Liberal Religious Thought at the Beginning of the Twentieth Century

Liberal Religious Thought at the Beginning of the Twentieth Century

By (author) 

List price: US$19.99

Currently unavailable

Add to wishlist

AbeBooks may have this title (opens in new window).

Try AbeBooks


This historic book may have numerous typos and missing text. Purchasers can download a free scanned copy of the original book (without typos) from the publisher. Not indexed. Not illustrated. 1901 edition. Excerpt: ...critical. It addresses itself to the clergy and Catholic laity, endeavouring to acquaint them with the progress of religious science in order to awaken the Christian consciousness within them. Archaeological, philological, historical, social, and artistic studies form the bulk of its contents. (Programme distributed in May, 1900.) The first number was issued at the beginning of the present year, and is very interesting reading. There is really here a little movement, very prudent, but real, and deserving the sympathy of all who are fighting for the independence of religious thought. But the first number had scarcely seen the light when it was bitterly criticised by the clerical journal 'Civilta Cattolica.' It was particularly hostile to the chronicle which gave a rapid sketch of all works that had appeared in the course of the month, whether Protestant or Catholic; and its remarks remind one of the saying ascribed to Mahomet concerning the Library of Alexandria, 'The learned have no need of this sort of information; it is dangerous for the ignorant: therefore it is useless.' Professor Umberto Fracassini, Rector of the Seminary at Perugia, and one of the contributors to the above Review, has not written much, but has exerted a certain influence by his teaching. He has been studying the Bible for a considerable number of years, being persuaded that such study according to modern critical methods, and with the modern resources of history and philology, cannot but aid its understanding and render service to religion. But he too, like all the others, is obliged to keep back his thoughts. The men I have named are certainly not the only ones; but they are, I believe, the most active. Why are there so few of them? The want of money, the necessity more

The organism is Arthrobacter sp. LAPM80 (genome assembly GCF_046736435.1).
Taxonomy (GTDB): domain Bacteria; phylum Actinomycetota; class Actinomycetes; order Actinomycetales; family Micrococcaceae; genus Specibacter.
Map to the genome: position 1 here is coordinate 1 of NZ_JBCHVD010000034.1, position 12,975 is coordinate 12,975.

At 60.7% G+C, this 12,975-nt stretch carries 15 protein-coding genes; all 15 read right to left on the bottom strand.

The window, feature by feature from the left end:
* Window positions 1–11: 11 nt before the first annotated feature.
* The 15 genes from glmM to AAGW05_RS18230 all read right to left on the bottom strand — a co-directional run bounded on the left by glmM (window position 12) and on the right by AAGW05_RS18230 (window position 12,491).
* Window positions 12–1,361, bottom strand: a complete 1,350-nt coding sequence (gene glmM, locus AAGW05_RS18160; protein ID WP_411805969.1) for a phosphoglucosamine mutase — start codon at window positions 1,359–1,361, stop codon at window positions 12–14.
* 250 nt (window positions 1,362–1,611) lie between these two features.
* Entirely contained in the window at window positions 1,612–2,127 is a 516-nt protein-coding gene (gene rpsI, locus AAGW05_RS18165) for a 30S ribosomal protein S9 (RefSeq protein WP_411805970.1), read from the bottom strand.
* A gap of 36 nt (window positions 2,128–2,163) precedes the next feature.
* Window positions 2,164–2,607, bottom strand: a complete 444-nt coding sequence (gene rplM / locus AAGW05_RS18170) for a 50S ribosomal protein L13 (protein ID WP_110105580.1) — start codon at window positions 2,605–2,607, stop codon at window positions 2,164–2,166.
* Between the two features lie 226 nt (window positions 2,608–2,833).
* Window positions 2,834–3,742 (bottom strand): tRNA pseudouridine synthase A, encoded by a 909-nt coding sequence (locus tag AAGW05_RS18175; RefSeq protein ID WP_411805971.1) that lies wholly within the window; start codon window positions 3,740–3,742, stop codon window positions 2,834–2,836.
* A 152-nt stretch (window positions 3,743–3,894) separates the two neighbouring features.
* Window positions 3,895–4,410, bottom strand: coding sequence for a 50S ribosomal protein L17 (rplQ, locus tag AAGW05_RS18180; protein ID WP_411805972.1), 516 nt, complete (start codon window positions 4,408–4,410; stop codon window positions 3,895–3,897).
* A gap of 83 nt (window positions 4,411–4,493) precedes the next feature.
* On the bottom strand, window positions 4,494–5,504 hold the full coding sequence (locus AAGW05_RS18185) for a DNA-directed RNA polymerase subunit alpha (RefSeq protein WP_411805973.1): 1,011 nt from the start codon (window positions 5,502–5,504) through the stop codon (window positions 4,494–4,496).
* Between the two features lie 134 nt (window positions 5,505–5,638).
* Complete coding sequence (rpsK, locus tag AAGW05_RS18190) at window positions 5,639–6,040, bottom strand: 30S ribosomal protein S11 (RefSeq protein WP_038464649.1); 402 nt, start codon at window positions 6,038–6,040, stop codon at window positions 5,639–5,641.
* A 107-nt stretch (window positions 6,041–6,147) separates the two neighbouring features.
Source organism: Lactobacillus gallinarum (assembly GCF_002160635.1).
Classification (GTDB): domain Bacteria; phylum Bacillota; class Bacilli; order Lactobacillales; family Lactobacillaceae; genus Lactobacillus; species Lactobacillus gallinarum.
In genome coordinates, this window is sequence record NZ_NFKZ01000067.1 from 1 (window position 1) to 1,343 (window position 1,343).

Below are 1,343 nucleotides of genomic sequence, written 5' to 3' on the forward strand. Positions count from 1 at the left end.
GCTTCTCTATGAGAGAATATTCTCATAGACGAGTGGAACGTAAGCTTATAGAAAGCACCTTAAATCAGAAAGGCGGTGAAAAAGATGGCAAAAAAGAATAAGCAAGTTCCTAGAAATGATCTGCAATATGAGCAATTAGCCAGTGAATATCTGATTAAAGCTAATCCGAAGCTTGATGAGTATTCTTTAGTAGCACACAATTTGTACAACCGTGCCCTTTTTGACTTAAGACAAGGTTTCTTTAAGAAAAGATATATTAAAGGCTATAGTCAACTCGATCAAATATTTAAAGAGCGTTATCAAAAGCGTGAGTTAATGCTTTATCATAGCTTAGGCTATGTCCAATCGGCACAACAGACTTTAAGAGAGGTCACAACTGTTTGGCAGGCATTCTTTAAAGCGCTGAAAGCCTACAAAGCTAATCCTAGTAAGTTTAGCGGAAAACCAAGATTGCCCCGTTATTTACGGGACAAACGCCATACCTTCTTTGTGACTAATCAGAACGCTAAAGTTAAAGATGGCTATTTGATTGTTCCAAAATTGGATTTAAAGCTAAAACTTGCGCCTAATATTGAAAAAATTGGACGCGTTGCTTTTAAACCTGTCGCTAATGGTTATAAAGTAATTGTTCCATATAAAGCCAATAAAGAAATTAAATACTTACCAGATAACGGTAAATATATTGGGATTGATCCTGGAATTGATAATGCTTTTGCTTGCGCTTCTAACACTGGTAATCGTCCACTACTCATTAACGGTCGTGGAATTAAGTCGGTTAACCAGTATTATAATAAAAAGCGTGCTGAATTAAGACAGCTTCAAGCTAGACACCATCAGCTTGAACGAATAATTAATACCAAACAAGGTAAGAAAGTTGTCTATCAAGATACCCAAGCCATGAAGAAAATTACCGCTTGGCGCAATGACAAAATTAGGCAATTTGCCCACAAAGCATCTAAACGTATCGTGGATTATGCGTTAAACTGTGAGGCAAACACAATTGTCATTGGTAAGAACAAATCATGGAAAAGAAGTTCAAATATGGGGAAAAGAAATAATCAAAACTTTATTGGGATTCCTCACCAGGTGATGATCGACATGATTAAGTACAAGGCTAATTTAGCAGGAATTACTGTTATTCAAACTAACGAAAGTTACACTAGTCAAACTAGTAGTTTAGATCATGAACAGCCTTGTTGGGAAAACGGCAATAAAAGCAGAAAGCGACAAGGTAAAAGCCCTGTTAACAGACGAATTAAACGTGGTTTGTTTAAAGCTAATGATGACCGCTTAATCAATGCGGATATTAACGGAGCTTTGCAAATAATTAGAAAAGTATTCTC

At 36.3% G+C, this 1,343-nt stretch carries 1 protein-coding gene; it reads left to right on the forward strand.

Product details

  • Paperback | 86 pages
  • 189 x 246 x 5mm | 168g
  • Miami Fl, United States
  • English
  • black & white illustrations
  • 1236623231
  • 9781236623232